Too many feel that they are above the law, but paradoxically, laws proliferate when corruption prevails. We must be subject to all law, God's and man's.
Mark Schindler, reflecting upon the attempted assassination of President Reagan, reveals that, just as Nebuchadnezzar ultimately acknowledged God as the highest authority in the affairs of mankind (Daniel 4), Ronald Reagan diligently sought God's guidance . . .
As the Western world continues to reel and lurch, tossed about by strong and conflicting forces, one cannot be in a conversation long before the well-worn topics of leadership and government arise. ...
Regardless of which political party is in power, God counsels His children in Romans 13:1-7 on how to have peace in an anything-but-peaceful world.
John Ritenbaugh, reflecting on the recent demise of our prior fellowship, suggests that many of us have been guilty of making an idol of the church, letting it stand between God and ourselves. Our obligation is to follow the life-saving message (a message . . .
Is God sovereign over angels? What about mankind's choices? God's sovereignty is absolute as He directs events toward the culmination of His plan.
We may be going through a period of hopelessness, but must believe that all things work together for those who believe and are called for His purpose.
John Ritenbaugh, reiterating the warning of the apostle Paul that evil company corrupts good habits, warns us that the desire to sin is highly contagious and is a deadly, communicable disease. Because the world we inhabit swims in sin, we have the obligati. . .
Human beings, even those who have been called, have an innate fear that God will not always provide. This fear originates in doubt about God's power.
When we think of messiah, we think of Jesus Christ. Yet the Bible has a much broader definition. The pagan emperor Cyrus the Great was also a messiah!
John Ritenbaugh, maintaining that our responsibility is to yield to God's sovereignty, nevertheless suggests that God has, by giving us free will, enabled us to freely sin, but holds us responsible for governing ourselves. The word govern, derived from the. . .
In this keynote address of the 2007 Feast of Tabernacles, John Ritenbaugh, focusing on Abraham's pattern of life, answers the question, 'Why is the Church of the Great God doing what it is doing at this time?' Abraham and Sarah's life of faith is the patte. . .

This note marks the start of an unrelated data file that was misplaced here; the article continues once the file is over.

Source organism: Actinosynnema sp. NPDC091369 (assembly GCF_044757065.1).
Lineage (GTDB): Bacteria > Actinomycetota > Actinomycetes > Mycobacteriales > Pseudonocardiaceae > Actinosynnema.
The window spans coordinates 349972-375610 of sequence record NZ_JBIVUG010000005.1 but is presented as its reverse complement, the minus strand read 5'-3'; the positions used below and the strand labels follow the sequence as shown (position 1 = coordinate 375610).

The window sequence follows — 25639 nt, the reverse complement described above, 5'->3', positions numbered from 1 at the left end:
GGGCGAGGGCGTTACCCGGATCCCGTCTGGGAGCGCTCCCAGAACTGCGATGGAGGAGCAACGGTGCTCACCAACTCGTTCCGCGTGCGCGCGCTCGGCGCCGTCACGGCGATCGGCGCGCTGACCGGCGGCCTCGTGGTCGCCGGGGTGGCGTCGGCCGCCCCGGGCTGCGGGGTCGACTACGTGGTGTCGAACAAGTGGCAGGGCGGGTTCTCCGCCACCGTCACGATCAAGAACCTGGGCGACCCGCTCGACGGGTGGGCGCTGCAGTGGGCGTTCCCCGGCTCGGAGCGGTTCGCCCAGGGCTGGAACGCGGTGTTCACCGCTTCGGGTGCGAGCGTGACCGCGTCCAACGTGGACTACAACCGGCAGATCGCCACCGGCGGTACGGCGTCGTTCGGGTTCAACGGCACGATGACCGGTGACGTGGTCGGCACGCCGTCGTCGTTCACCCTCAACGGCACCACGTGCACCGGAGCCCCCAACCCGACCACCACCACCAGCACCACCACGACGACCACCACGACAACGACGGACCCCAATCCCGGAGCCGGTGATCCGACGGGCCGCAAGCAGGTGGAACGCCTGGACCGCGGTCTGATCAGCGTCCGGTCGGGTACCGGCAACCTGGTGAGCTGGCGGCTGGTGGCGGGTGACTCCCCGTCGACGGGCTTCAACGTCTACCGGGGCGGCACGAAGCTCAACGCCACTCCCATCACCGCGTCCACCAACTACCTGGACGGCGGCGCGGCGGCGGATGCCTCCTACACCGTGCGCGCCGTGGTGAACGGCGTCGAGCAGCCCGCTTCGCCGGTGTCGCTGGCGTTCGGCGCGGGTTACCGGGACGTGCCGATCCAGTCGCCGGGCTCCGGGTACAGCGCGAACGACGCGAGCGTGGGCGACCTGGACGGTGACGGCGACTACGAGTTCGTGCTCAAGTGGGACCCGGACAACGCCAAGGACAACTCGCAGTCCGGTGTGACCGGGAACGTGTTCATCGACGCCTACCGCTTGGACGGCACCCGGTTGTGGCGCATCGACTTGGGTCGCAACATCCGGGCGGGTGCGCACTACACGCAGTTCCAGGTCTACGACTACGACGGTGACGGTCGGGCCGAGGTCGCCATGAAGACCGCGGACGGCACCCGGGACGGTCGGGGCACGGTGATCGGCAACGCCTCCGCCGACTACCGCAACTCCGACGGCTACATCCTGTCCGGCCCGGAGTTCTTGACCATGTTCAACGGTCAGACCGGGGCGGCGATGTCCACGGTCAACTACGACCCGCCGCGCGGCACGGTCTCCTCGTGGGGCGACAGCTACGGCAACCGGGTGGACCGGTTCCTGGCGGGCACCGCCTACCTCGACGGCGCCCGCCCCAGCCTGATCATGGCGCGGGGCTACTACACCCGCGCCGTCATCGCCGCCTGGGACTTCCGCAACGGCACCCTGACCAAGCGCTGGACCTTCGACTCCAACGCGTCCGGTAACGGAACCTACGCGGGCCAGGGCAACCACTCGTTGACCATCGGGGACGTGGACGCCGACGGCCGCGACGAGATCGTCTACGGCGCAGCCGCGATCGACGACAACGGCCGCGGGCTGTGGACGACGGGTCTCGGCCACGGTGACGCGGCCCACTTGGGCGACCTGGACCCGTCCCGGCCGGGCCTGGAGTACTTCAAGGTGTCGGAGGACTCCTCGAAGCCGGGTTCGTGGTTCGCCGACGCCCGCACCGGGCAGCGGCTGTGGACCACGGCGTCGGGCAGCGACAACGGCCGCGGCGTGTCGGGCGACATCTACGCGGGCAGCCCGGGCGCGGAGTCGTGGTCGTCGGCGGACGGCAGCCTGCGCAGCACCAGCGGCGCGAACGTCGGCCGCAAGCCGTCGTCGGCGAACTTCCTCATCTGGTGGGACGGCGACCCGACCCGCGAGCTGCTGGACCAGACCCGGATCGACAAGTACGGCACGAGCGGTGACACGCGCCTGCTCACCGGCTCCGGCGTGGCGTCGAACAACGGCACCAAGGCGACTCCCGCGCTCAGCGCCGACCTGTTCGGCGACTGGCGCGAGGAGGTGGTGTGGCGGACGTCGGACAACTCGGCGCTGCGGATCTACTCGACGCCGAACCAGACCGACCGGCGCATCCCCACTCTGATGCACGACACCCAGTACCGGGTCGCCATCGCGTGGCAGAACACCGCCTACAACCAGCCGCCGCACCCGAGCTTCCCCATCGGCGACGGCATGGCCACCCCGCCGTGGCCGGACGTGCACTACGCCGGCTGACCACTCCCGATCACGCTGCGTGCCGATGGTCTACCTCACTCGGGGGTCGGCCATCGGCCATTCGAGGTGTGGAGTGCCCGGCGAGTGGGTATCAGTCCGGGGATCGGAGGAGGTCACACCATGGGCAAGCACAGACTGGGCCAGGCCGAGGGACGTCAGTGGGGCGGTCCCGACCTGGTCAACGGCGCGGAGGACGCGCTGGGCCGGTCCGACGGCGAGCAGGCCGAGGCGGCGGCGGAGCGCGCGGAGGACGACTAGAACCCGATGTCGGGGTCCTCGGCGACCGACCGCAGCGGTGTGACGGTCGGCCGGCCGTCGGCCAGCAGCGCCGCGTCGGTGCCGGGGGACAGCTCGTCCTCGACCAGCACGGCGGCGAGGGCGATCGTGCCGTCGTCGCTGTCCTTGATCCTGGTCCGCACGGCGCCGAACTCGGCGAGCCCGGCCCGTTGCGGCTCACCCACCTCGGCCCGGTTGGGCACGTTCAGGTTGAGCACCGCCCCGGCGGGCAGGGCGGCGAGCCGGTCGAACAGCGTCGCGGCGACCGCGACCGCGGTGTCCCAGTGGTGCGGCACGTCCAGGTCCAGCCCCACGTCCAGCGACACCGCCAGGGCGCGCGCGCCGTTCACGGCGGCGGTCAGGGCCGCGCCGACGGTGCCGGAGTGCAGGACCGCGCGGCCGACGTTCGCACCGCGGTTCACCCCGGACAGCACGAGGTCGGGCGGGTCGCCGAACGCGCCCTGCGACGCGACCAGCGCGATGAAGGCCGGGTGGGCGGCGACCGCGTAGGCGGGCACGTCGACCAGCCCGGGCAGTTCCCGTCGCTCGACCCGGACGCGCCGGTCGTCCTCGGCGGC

God has never given mankind the prerogative to determine whether war is just or not. God has promised to protect us, conditioned on our obedience to our covenant.
John Ritenbaugh reflects on two recent news items in which individuals foolishly initiated altercations with police and lost their lives in the process. As a matter of common sense, it seems the height of idiocy to challenge constituted authority. Solomon . . .
John Ritenbaugh reiterates that the calculated Hebrew calendar reflects God's faithfulness in providing His Spiritual offspring a reliable calendar. To concoct one's own calendar with errant human reason and assumptions equates with the presumptuous way of. . .
John Ritenbaugh takes issue with those who feel that the perennial calendar controversy was never understood, investigated or resolved by Herbert Armstrong. After a lengthy study in the 1940s, he concluded: (1) there are not enough rules in the Bible to es. . .
Mark Schindler, cautioning us to avoid becoming involved in politics or in any sort of agitation for governmental change, focuses on the cautionary comments of the second American President, John Adams, who warned that our Constitution would work only for . . .
Martin Collins, reminding us that Daniel had received wisdom, influence, and health from God, also points out that God placed Daniel in a position of greater influence after He exposed Him to greater danger. God is sovereign over our lives in every circums. . .
John Ritenbaugh reiterates that God alone chooses the servants through whom He works His will. Sometimes the rationale God uses for selecting His vessels defies worldly wisdom. The major reason for the horrendous split of the greater church of God was the . . .
John Ritenbaugh reveals that the reason Jacob succeeded and Esau failed had nothing to do with personality, but Jacob was elected from the womb (Romans 9:7-11). God gave Jacob the edge. Likewise, we can do nothing to gain the favor of God before our callin. . .
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